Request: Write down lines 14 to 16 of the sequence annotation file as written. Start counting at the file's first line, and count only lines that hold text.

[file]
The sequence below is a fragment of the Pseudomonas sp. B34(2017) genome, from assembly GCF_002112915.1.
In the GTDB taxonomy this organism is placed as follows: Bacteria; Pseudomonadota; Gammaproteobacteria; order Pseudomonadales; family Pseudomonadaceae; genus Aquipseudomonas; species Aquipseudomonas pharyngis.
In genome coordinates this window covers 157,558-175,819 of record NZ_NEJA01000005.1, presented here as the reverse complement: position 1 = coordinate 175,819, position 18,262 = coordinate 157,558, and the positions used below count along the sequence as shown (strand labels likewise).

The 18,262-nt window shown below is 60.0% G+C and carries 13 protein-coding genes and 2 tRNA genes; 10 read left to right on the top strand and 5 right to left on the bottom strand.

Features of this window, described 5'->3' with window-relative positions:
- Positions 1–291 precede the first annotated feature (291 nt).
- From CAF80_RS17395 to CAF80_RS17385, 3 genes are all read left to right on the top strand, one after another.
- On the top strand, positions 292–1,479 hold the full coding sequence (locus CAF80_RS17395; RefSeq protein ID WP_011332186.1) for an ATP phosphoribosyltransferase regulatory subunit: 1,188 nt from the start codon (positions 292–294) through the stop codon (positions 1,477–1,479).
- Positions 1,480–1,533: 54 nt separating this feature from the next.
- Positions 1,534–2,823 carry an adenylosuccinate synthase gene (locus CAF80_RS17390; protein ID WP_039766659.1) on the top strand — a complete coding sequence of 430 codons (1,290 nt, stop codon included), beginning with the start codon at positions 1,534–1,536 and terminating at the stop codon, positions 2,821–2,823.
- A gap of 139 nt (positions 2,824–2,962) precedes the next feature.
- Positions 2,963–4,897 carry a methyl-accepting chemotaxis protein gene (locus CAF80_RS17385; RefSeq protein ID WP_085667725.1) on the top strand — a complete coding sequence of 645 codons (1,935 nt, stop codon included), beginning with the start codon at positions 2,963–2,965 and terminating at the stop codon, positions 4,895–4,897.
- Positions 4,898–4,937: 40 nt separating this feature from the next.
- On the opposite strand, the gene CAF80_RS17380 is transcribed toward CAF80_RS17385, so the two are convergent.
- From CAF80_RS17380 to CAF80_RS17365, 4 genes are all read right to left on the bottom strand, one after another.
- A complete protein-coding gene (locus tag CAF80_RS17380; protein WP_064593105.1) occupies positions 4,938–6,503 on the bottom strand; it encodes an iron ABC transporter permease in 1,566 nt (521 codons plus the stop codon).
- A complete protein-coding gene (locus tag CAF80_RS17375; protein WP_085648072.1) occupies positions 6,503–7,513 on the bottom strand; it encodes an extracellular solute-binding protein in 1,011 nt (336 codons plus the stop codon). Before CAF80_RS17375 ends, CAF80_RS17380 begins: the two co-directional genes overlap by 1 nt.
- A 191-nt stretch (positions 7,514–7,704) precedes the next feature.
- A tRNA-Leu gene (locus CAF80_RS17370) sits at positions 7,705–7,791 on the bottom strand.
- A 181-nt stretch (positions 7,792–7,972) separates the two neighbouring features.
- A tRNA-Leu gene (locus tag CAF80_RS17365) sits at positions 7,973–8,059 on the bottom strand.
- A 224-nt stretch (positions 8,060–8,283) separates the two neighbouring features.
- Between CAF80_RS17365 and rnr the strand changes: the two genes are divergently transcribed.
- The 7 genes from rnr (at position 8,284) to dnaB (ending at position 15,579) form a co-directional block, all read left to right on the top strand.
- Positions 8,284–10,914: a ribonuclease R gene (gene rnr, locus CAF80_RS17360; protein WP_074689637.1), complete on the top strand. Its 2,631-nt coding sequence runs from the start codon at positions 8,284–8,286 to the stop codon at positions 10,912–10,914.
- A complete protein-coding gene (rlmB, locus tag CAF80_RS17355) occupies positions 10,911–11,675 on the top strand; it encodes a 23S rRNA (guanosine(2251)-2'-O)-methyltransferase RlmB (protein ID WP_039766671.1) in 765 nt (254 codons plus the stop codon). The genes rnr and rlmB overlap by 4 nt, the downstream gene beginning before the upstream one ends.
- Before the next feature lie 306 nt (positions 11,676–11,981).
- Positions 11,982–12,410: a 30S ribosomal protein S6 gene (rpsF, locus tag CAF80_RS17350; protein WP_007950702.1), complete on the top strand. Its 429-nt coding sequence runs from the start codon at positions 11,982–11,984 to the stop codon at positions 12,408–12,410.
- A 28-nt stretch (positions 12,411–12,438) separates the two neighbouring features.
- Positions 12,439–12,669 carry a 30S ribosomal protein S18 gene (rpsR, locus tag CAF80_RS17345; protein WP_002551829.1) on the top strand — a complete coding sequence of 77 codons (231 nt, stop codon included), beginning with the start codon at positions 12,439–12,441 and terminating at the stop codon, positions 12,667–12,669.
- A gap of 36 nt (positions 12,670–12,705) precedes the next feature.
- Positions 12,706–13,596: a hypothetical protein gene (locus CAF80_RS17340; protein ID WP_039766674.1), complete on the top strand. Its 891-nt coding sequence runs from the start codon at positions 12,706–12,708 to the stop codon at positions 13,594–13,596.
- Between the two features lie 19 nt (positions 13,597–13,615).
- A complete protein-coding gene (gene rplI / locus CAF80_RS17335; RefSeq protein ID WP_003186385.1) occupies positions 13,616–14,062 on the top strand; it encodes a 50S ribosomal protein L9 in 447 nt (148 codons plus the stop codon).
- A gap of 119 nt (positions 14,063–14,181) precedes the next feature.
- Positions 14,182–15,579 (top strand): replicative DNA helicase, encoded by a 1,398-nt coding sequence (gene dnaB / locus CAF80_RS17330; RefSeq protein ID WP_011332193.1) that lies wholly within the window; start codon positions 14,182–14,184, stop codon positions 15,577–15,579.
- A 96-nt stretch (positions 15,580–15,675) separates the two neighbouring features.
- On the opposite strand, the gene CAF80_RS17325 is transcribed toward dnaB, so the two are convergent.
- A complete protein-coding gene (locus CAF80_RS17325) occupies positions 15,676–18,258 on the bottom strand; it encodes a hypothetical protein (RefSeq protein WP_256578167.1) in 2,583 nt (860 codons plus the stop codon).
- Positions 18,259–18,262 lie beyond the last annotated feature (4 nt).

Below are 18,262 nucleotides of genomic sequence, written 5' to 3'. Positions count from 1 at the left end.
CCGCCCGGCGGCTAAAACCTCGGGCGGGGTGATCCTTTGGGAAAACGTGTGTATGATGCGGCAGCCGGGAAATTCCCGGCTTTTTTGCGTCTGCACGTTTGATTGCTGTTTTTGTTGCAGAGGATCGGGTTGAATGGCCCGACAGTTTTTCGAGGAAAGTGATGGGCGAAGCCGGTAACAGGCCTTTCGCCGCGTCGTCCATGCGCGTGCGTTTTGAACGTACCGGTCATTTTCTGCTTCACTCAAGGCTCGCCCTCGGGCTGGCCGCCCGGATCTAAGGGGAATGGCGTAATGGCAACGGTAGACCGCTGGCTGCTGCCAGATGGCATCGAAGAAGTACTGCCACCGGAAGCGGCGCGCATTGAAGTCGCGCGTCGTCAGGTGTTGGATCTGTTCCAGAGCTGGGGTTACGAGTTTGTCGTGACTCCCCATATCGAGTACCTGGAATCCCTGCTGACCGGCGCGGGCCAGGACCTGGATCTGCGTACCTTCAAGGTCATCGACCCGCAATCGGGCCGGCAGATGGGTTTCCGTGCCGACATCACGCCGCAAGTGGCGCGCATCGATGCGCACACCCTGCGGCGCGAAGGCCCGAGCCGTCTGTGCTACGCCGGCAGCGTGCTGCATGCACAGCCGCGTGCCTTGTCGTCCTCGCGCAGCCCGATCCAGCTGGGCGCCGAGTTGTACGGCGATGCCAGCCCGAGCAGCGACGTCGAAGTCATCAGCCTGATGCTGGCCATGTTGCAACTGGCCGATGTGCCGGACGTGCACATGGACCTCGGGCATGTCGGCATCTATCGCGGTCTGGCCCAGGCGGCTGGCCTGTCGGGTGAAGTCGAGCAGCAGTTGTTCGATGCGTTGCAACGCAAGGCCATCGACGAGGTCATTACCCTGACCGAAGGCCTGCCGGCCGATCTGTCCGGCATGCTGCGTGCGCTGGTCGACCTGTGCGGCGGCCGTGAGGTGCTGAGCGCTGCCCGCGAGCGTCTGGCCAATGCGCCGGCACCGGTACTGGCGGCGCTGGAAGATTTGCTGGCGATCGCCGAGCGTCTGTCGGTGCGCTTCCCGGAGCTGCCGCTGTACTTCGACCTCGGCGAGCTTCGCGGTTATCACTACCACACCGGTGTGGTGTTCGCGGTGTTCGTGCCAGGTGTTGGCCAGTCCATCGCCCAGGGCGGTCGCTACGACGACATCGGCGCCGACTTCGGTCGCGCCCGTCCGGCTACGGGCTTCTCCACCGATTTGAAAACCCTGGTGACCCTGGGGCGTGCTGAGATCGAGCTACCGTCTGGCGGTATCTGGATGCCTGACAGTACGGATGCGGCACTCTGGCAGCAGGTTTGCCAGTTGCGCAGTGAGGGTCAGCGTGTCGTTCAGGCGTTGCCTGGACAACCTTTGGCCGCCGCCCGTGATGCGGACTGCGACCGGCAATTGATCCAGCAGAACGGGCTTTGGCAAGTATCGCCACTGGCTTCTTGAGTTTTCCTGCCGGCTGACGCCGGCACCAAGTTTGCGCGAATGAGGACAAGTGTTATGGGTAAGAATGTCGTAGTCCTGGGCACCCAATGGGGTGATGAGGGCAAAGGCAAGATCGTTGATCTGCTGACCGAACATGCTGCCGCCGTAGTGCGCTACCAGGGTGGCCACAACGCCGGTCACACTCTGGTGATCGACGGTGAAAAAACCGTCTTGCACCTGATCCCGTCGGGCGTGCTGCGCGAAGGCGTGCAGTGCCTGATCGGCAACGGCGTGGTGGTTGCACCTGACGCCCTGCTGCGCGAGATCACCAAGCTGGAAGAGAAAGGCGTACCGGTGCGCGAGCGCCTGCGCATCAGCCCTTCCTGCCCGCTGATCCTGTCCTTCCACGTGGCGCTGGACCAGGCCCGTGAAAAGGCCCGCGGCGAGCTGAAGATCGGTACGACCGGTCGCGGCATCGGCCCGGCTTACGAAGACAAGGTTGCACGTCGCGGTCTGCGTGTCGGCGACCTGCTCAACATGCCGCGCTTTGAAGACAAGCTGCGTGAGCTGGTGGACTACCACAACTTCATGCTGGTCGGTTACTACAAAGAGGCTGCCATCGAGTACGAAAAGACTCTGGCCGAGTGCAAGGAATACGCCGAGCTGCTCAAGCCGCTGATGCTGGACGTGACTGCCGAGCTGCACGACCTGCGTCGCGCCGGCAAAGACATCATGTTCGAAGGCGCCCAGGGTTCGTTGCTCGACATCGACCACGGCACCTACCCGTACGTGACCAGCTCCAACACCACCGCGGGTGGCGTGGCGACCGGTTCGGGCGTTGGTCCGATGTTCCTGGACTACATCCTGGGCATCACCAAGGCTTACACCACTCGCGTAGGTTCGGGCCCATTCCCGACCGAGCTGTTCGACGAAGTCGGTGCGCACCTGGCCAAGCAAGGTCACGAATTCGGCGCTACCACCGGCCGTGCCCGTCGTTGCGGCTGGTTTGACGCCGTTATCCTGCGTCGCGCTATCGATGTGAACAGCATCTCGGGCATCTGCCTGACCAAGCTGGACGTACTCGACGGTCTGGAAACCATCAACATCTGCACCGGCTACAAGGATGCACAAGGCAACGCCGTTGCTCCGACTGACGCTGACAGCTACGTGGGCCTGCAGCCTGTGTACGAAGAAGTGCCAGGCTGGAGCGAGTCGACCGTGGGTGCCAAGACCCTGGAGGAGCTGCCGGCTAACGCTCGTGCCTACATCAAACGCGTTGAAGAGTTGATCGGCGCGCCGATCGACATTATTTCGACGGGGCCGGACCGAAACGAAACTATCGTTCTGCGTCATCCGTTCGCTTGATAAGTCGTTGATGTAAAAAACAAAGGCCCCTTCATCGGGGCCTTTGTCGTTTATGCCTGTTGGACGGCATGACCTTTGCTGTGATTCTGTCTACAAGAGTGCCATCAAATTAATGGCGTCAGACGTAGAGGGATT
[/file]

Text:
- On the opposite strand, the gene CAF80_RS17380 is transcribed toward CAF80_RS17385, so the two are convergent.
- From CAF80_RS17380 to CAF80_RS17365, 4 genes are all read right to left on the bottom strand, one after another.
- A complete protein-coding gene (locus tag CAF80_RS17380; protein WP_064593105.1) occupies positions 4,938–6,503 on the bottom strand; it encodes an iron ABC transporter permease in 1,566 nt (521 codons plus the stop codon).